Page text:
Guide To Medieval and Renaissance Manuscripts in the Huntington Library

HM 1158

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Italy, s. XVIIin
1. ff. 1-19: Short hours of the Cross; f. 19v, ruled, but blank. 2. ff. 20-34v: Short hours of the Holy Spirit; ff. 35-36v, ruled, but blank. 3. ff. 37-78v: Penitential psalms and litany; the monks are Anthony, Benedict, Bernard, Dominic and Francis; the prayer for the pope reads “Omnipotens sempiterne Deus miserere famulo tuo Pontifici nostro N.…”; ends, f. 78v, in gold square capitals, “G.T.R.S.,” evidently for “Giacomo Tarrani Romano Scriveva” which is written out in Latin in the lower corner of f. 79 in a small humanistic script, “Iacobus Tarranus Romanus Scribebat”; ff. 79v-80v, ruled, but blank. Parchment, ff. v (paper) + 80 + v; 110 × 80 (80 × 53) mm. Bound too tightly to collate, but apparently in quires of 8. Sporadic catchwords from one page to the next. 12 long lines, no horizontal ruling visible; the written space enclosed on all sides by a narrow double rule in painted gold. Written by Iacobus Tarranus of Rome (see f. 79) in a humanistic hand. Initials, 3-line, in painted gold and decorated with pale red flourishes, set within double ruled gold square frames; 1-line initials in red or gold. Major divisions signalled by rubrics in gold square capitals; other rubrics in red or painted gold in the script of the text. Bound, s. XVII, in Venetian style deep red morocco, elaborately tooled front and back in an all-over pattern of gold swirls and white enamel leaves with center rosettes in the same manner; later English marbled endpapers; gilt edges. For a reproduction of this binding, see One hundred and seventy-six historic and artistic Bookbindings dating from the Fifteenth Century to the Present Time…after the originals selected from the Library of Robert Hoe (New York 1895), vol. I, pl. 42. Written ca. 1600 (?) by Iacobus Tarranus of Rome, who also copied an Officio della Beata Vergine Maria; see American Art Association, 20 December 1920, lot 567, the sale of a “Notable American Collection” (Oliver R. Barrett) to Sen. David A. Reed, and De Ricci, 495, n. 11. Most of Senator’s Reed’s collection is now at Princeton University; this manuscript, however, remains untraced.1 Although HM 1158 may once have been part of a larger manuscript which included an office of the Virgin, it was not part of Sen. Reed’s manuscript, given the latter’s larger size (7 9/16 × 5⅜ inches, i.e. approx. 190 × 140 mm.). Acquired by Robert Hoe at least by 1895 (see above); Cat. (1909) pp. 145-46; the slip from this catalogue pasted on f. ii; his sale, Anderson, New York, 1912, pt. III, n. 2086 to G. D. Smith. Precise source and date of acquisition by Henry E. Huntington unknown. Bibliography: De Ricci, 100.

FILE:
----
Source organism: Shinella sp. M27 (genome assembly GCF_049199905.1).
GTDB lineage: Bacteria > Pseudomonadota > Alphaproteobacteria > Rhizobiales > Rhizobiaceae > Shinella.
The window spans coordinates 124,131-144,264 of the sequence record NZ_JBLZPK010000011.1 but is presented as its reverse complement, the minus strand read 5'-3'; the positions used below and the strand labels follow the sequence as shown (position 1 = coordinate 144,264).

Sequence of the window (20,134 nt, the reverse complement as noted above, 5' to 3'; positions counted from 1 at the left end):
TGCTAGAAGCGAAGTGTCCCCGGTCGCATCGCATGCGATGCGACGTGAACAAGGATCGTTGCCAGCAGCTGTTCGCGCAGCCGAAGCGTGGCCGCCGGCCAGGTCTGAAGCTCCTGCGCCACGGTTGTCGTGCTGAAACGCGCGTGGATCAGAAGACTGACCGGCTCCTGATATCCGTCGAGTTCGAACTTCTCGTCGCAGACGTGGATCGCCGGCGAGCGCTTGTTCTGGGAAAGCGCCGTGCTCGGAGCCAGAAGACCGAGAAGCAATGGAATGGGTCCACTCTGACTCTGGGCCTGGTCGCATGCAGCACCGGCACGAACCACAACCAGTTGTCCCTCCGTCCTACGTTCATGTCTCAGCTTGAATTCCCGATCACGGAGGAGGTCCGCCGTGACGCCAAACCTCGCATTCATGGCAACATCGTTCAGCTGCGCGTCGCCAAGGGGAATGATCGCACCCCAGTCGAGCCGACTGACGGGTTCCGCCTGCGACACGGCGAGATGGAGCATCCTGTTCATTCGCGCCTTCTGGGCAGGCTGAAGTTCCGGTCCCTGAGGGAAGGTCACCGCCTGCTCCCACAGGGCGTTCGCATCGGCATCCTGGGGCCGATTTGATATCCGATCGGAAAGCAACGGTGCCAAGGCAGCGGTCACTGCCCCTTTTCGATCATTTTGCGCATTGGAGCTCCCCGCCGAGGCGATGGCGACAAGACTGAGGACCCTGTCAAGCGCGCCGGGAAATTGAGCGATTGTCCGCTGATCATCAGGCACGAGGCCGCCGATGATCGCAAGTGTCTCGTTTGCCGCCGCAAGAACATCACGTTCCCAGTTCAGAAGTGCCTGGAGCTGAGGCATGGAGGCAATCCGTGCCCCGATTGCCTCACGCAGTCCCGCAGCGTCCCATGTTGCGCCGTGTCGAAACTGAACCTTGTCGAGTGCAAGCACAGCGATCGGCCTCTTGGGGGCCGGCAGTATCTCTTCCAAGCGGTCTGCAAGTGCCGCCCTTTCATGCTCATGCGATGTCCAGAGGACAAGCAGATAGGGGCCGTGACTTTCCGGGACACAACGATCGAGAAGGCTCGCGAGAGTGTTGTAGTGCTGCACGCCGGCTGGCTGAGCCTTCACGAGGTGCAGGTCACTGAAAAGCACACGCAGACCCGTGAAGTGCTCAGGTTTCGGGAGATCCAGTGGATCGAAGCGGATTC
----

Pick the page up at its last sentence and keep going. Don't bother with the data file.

1 We thank Miss Jean Preston for her help in attempting to determine its present location.

Hoe: Cat. (1909)
[C. Shipman], A Catalogue of Manuscripts Forming a Portion of the Library of Robert Hoe (New York 1909)
De Ricci
S. De Ricci, with the assistance of W. H. Wilson, Census of Medieval and Renaissance Manuscripts in the United States and Canada (New York 1935-37; index 1940)

C. W. Dutschke with the assistance of R. H. Rouse et al., Guide to Medieval and Renaissance Manuscripts in the Huntington Library (San Marino, 1989). Copyright 1989.
Henry E. Huntington Library and Art Gallery, San Marino, California.
Electronic version encoded by Sharon K, Goetz, 2003.
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